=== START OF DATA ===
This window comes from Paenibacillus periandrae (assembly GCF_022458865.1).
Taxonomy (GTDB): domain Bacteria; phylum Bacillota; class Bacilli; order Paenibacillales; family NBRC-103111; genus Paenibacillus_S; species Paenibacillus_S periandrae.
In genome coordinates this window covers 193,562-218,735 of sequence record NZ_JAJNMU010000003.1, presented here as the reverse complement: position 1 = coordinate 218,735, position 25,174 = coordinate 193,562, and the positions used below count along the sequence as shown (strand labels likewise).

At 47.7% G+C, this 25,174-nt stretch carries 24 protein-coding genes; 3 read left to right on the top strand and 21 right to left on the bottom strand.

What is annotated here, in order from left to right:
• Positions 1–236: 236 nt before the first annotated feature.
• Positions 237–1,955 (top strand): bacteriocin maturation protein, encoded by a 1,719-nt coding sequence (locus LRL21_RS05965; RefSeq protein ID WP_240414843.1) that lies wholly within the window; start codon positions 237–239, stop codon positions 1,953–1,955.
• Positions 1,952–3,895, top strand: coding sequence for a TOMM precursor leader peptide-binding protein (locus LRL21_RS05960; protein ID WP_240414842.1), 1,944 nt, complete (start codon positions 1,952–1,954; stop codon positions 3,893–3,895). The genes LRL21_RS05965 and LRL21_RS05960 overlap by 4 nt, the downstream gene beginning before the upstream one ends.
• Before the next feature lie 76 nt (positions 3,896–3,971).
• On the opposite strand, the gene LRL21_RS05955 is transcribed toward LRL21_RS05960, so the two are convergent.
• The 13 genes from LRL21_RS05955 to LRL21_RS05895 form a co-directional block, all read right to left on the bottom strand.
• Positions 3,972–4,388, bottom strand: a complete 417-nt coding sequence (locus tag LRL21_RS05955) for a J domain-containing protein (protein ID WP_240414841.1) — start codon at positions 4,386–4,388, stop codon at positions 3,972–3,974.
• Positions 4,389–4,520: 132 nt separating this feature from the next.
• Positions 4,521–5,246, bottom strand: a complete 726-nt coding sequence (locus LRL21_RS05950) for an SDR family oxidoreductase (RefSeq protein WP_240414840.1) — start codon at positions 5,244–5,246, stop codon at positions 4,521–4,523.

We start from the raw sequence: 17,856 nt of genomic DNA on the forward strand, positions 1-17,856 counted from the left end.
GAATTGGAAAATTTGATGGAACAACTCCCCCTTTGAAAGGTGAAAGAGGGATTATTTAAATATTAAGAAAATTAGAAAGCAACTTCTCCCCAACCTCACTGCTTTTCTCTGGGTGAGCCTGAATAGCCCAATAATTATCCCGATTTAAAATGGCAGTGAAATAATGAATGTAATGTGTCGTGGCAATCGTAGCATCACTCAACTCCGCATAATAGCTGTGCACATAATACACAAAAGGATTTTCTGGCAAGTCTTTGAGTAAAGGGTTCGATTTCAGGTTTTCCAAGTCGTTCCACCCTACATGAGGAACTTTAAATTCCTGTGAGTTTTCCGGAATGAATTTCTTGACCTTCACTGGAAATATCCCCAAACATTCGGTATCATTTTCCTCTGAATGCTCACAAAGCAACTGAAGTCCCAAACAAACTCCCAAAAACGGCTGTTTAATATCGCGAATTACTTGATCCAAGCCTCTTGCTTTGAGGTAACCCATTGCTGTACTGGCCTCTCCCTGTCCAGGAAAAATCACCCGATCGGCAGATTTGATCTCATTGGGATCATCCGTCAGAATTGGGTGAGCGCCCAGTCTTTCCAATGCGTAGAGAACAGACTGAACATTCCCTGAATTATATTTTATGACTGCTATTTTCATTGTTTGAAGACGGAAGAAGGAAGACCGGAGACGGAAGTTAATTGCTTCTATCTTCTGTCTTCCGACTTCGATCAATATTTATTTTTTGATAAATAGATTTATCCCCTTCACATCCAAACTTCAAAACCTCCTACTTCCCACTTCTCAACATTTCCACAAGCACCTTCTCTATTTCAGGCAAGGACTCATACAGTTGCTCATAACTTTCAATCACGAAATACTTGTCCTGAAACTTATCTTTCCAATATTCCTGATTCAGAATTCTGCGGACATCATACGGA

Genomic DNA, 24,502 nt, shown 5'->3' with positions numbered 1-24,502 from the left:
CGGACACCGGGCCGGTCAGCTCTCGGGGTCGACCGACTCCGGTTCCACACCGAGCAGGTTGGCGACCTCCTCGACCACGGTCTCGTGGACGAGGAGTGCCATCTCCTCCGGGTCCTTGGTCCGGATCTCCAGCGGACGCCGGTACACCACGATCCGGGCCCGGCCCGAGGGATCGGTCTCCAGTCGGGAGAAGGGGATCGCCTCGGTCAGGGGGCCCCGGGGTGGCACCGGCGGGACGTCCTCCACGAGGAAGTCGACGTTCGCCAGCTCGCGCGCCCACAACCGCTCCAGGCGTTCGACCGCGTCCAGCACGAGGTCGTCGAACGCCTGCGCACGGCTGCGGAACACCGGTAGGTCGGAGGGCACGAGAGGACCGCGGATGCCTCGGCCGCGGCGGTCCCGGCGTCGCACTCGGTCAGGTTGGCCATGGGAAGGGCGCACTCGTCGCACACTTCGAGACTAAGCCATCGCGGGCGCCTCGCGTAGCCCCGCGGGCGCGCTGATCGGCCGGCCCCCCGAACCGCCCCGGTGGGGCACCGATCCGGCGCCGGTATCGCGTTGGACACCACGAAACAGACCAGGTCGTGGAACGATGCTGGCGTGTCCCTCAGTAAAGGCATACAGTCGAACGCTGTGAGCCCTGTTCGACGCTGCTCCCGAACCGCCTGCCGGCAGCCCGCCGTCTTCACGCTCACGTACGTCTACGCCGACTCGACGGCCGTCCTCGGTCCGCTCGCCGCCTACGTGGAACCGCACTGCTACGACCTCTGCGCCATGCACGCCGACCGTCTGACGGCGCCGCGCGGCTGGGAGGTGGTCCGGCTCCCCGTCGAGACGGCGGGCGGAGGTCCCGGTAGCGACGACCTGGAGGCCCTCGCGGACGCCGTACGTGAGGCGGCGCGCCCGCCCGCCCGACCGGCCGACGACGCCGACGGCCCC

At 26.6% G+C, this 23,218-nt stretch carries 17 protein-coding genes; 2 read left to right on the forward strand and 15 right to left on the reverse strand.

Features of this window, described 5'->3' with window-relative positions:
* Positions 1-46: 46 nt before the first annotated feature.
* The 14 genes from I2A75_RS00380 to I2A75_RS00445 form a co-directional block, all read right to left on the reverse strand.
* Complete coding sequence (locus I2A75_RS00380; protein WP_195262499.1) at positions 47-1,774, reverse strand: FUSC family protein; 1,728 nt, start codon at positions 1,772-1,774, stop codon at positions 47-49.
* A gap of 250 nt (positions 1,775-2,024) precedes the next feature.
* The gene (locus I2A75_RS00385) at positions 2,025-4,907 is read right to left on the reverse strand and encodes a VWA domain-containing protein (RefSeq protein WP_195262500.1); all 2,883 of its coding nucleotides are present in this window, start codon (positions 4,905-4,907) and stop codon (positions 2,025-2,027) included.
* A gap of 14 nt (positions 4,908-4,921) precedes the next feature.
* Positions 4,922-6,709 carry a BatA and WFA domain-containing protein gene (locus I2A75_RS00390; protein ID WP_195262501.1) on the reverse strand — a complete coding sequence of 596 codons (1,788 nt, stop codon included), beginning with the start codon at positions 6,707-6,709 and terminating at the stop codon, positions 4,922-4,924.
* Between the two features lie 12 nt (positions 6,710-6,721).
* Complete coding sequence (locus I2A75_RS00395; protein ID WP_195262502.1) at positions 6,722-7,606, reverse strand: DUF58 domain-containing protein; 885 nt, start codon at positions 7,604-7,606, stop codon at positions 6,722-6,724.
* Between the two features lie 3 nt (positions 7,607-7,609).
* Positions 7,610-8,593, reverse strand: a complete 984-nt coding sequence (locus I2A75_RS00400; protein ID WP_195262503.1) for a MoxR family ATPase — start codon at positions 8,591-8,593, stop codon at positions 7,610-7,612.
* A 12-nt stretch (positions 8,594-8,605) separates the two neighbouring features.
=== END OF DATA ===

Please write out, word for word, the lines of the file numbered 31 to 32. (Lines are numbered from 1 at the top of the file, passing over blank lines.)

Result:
* Positions 7,610-8,593, reverse strand: a complete 984-nt coding sequence (locus I2A75_RS00400; protein ID WP_195262503.1) for a MoxR family ATPase — start codon at positions 8,591-8,593, stop codon at positions 7,610-7,612.
* A 12-nt stretch (positions 8,594-8,605) separates the two neighbouring features.